SO what are these superfoods? You may be surprised, but you should include them in your diet as often as you can.
Kefir is an ancient drink that originated in Asia and Eastern Europe. Similar in taste to yogurt, kefir is made from fermented milk and is slightly sour. Its popularity has soared in recent years because of growi
Kefir contains about 30 different strains of probiotics, making it better than most supplements. One of those probiotics is Lactobacillus kefiri, which is unique to kefir. Studies show that this probiotic can inhibit the growth of various harmful bacteria, including Salmonella, Helicobacter Pylori and E. coli.
Kefir is lower in sugar than traditional yogurt and a great addition to smoothies. You can find it in the refrigerated aisle at your local supermarket or health-food store.
#2. Spinach and Kale
Glycoglycerolipids are the main fat-related molecules in the membranes of light-sensitive organs in most plants. They're indispensable for the process of photosynthesis carried out by plants. However, recent lab research in laboratory animals has shown that glycoglycerolipids from spinach can help protect the lining of the digestive tract from damage — especially damage related to unwanted inflammation and protects against cancer too.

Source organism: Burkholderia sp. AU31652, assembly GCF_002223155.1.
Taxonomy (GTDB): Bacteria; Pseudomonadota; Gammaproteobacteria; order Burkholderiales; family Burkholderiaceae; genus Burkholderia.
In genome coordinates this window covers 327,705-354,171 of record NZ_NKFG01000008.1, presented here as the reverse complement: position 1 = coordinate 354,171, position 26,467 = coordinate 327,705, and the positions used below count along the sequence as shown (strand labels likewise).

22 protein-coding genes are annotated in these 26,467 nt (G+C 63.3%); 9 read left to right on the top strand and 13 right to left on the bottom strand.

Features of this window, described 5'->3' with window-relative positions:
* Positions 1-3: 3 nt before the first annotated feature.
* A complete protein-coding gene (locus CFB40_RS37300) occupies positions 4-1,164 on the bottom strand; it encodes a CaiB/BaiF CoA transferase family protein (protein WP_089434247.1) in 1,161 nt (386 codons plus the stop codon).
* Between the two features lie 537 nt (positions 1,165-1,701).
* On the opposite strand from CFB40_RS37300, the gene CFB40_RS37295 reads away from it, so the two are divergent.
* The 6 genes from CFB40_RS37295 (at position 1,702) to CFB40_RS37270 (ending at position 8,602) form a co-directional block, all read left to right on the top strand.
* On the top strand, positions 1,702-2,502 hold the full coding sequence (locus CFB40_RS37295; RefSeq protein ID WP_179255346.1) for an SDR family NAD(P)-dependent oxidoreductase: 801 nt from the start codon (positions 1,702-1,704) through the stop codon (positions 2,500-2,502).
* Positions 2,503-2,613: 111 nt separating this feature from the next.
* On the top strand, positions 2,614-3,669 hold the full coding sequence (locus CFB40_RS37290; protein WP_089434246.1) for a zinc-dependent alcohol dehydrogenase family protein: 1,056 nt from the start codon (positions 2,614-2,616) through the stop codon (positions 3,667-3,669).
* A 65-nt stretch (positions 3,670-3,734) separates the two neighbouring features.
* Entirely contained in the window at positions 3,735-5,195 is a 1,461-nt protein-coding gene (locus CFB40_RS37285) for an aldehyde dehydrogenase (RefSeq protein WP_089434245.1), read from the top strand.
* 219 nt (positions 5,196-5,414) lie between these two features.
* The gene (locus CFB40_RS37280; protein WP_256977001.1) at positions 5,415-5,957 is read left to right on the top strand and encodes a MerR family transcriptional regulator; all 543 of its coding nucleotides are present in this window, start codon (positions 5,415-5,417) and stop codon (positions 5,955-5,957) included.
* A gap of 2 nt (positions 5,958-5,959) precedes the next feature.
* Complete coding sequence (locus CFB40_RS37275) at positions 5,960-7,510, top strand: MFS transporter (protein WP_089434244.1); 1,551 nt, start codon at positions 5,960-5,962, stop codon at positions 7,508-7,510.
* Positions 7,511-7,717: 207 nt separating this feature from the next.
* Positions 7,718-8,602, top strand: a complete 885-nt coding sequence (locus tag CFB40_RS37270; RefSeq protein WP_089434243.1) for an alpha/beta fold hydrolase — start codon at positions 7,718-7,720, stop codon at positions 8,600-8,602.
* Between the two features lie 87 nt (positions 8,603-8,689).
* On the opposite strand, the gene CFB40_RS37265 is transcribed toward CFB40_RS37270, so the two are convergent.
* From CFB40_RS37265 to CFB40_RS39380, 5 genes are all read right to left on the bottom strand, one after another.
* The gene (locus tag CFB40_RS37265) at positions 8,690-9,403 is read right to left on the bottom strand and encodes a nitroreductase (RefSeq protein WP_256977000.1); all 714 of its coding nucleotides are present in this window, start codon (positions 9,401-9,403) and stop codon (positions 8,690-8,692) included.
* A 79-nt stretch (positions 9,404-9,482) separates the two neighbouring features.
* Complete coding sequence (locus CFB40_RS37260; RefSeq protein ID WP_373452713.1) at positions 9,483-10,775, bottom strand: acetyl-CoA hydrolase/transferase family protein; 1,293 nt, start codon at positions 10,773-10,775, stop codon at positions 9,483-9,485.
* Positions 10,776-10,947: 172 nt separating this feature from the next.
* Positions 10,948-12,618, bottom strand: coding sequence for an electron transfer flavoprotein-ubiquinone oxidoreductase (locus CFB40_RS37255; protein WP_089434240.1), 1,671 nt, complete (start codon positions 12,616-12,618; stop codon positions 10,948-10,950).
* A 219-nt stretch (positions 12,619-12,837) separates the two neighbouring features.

Kale can provide you with some special cholesterol-lowering benefits if you cook it by steaming. The fiber-related components in kale do a better job of binding together with bile acids in your digestive tract when they've been steamed. When this binding process takes place, it's easier for bile acids to be excreted, and the result is a lowering of your cholesterol levels. Raw kale still has cholesterol-lowering ability—just not as much.
Kale's risk-lowering benefits for cancer have recently been extended to at least five different types of cancer. These types include cancer of the bladder, breast, colon, ovary, and prostate. Isothiocyanates (ITCs) made from glucosinolates in kale play a primary role in achieving these risk-lowering benefits.
Kale is now recognized as providing comprehensive support for the body's detoxification system. New research has shown that the ITCs made from kale's glucosinolates can help regulate detox at a genetic level.
Researchers can now identify over 45 different flavonoids in kale. With kaempferol and quercetin heading the list, kale's flavonoids combine both antioxidant and anti-inflammatory benefits in a way that gives kale a leading dietary role with respect to avoidance of chronic inflammation and oxidative stress.
Avocados are an excellent